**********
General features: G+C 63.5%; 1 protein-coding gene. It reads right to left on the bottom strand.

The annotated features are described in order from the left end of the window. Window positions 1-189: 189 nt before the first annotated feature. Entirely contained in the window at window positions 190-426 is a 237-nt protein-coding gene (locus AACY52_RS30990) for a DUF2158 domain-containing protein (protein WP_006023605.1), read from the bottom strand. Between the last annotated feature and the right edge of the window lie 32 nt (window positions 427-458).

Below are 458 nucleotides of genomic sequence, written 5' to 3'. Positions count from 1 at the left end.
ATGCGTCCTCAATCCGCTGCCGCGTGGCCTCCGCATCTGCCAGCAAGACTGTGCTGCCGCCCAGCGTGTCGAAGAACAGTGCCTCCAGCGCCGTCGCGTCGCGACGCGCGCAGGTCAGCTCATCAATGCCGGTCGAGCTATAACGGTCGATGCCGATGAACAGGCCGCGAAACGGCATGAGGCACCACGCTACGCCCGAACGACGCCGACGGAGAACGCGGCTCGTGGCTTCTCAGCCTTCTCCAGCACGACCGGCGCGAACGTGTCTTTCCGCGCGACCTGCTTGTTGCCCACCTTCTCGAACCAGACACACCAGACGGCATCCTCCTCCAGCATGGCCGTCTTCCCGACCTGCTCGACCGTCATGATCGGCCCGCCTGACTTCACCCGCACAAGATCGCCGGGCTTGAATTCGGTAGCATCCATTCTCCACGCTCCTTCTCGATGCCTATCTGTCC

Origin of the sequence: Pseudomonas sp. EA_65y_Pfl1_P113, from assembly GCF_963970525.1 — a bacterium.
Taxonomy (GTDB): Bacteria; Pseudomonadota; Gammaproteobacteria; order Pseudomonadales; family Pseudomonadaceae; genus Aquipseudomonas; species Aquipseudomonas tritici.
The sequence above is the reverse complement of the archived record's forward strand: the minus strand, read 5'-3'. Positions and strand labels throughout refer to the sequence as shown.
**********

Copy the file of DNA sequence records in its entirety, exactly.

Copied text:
General features: G+C 63.5%; 1 protein-coding gene. It reads right to left on the bottom strand.

The annotated features are described in order from the left end of the window. Window positions 1-189: 189 nt before the first annotated feature. Entirely contained in the window at window positions 190-426 is a 237-nt protein-coding gene (locus AACY52_RS30990) for a DUF2158 domain-containing protein (protein WP_006023605.1), read from the bottom strand. Between the last annotated feature and the right edge of the window lie 32 nt (window positions 427-458).

Below are 458 nucleotides of genomic sequence, written 5' to 3'. Positions count from 1 at the left end.
ATGCGTCCTCAATCCGCTGCCGCGTGGCCTCCGCATCTGCCAGCAAGACTGTGCTGCCGCCCAGCGTGTCGAAGAACAGTGCCTCCAGCGCCGTCGCGTCGCGACGCGCGCAGGTCAGCTCATCAATGCCGGTCGAGCTATAACGGTCGATGCCGATGAACAGGCCGCGAAACGGCATGAGGCACCACGCTACGCCCGAACGACGCCGACGGAGAACGCGGCTCGTGGCTTCTCAGCCTTCTCCAGCACGACCGGCGCGAACGTGTCTTTCCGCGCGACCTGCTTGTTGCCCACCTTCTCGAACCAGACACACCAGACGGCATCCTCCTCCAGCATGGCCGTCTTCCCGACCTGCTCGACCGTCATGATCGGCCCGCCTGACTTCACCCGCACAAGATCGCCGGGCTTGAATTCGGTAGCATCCATTCTCCACGCTCCTTCTCGATGCCTATCTGTCC

Origin of the sequence: Pseudomonas sp. EA_65y_Pfl1_P113, from assembly GCF_963970525.1 — a bacterium.
Taxonomy (GTDB): Bacteria; Pseudomonadota; Gammaproteobacteria; order Pseudomonadales; family Pseudomonadaceae; genus Aquipseudomonas; species Aquipseudomonas tritici.
The sequence above is the reverse complement of the archived record's forward strand: the minus strand, read 5'-3'. Positions and strand labels throughout refer to the sequence as shown.